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Online ISSN: 1099-176X    Print ISSN: 1091-4358
The Journal of Mental Health Policy and Economics
Volume 1, Issue 1, 1998. Pages: 15-22

Published Online: 4 Dec 1998

© 1998 John Wiley & Sons, Ltd.

  Research Article
Issues in the design of studies for the economic evaluation of new atypical antipsychotics: the ESTO study
M.F. Drummond 1 *, M.R.J. Knapp 2, T.P. Burns 3, K.D. Miller 4, P. Shadwell 4
1Centre for Health Economics, University of York, York YO1 5DD, UK
2Centre for the Economics of Mental Health, 7 Windsor Walk, Denmark Hill, London SE5 8BB, UK
3St George's Medical School, Section of Community Psychiatry, Cranmer Terrace, London SW17 0RE, UK
4Zeneca Pharmaceuticals, Alderley House, Alderley Park, Macclesfield SK10 4TF, UK

Background: Increasing attention is being focused on the costs of healthcare and the need for cost-effective treatments. Drugs for schizophrenia have not escaped this scrutiny, especially now that several new agents are available, with acquisition costs substantially higher than for established therapies. However, most of the existing evaluations of new drugs for schizophrenia have weak designs, either comparing health care costs before and after introduction of the new drug, or being based on modelling approaches incorporating numerous assumptions.
Aim of the Study: The aim of the study was to discuss and resolve the key design issues in the planning of a prospective randomized trial to assess the socio-economic impact of a new atypical antipsychotic (quetiapine).
Methods: Key methodological issues were identified and discussed in the context of the economic evaluation being planned. These were patient recruitment and entry criteria, selection of comparator drug, blinding of doctor and patient, range of socio-economic outcomes, length of follow-up and sample size.
Results: The resulting economic evaluation, the ESTO study, was an international multi-centre randomized controlled trial, with concurrent data collection for a wide range of clinical, economic and quality of life outcomes. The trial had a pragmatic design, enrolling patients experiencing an acute exacerbation on existing therapy. In addition to the presenting exacerbation, patients must have had at least one hospitalization or documented evidence of exacerbation within the previous three years. On admission to the study, existing psychotic medication was withdrawn prior to randomization to quetiapine or haloperidol. Doses of both drugs were titrated up to an optional dose, with flexibility for additional increases if required.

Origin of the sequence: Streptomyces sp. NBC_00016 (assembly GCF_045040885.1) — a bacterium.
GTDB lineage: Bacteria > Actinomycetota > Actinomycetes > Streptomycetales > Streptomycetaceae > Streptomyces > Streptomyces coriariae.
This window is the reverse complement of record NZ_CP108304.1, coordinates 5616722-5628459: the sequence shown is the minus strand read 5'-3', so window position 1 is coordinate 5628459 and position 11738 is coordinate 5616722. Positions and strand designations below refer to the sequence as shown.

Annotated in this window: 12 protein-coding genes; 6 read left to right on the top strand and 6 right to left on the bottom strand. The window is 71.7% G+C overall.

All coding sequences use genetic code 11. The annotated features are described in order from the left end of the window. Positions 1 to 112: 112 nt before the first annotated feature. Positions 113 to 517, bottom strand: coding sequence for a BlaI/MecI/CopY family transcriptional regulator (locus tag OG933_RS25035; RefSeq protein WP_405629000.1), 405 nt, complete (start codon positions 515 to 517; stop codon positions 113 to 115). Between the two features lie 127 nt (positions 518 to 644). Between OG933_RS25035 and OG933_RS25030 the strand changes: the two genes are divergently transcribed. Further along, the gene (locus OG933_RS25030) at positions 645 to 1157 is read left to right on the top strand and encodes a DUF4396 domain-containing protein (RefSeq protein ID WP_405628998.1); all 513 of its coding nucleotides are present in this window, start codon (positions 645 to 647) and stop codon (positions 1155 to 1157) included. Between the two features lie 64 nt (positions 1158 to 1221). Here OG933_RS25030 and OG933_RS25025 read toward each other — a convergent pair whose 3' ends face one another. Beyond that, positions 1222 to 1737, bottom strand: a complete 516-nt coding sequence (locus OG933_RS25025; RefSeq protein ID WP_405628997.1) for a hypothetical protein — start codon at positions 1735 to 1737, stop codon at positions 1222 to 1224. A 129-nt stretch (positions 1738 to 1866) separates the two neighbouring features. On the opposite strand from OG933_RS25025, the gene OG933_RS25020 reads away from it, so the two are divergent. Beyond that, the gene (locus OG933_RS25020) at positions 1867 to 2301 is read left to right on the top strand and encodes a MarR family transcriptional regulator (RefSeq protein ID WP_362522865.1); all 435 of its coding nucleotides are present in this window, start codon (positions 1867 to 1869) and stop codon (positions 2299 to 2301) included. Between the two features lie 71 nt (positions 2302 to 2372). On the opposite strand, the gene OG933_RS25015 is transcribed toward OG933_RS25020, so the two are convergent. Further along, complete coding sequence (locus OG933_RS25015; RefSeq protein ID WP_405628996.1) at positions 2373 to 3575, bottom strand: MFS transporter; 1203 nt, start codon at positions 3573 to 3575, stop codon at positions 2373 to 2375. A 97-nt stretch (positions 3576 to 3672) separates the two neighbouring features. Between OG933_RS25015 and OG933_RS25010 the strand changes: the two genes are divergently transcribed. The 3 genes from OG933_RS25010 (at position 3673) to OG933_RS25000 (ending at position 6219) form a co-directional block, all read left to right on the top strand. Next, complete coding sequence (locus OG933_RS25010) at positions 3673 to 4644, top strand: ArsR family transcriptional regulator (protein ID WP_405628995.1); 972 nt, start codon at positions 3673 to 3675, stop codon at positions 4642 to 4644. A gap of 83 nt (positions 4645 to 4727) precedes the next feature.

Both patients and doctors were blinded to treatment allocations, on the grounds that, since quetiapine was still in development, unblinded assessments of efficacy would not be credible. Patients were followed for 1 year, irrespective of whether they withdrew from study medication.
A wide range of socio-economic outcomes was assessed, including costs falling on the healthcare sector, other agencies and the family. In addition data were collected on patients' earnings and quality of life, measured by the Short-Form 36 health profile. Data were also collected on a range of clinical measures, such as the Positive and Negative Syndrome Scale (PANSS), the Clinical Global Impressions (CGI), the AIMS neurological rating scale and the neurological rating scale of Simpson and Angus. This was to assess whether changes in socio-economic end points were indeed matched by changes in the patient's clinical condition.
Conclusions: The design of studies such as ESTO is inevitably a compromise between control and pragmatism. For example, whilst blinding of doctor and patient may reduce potential bias, this may cause difficulty with compliance owing to the use of additional dummy medications. Despite these compromises, the ESTO study should provide a more reliable assessment of the socio-economic outcomes of a new anti-psychotic and has attracted the widespread support of analysts and investigators. It has already served as a template for other studies and, if the methodology is successful, will have implications for the assessment of similar drugs in the future. © 1998 John Wiley & Sons, Ltd.

Received: 18 July 1997; Accepted: 11 December 1997

*Correspondence to M.F. Drummond, Centre for Health Economics, University of York, Heslington, YORK, YO1 5DD

Funding Agency: Zeneca Pharmaceuticals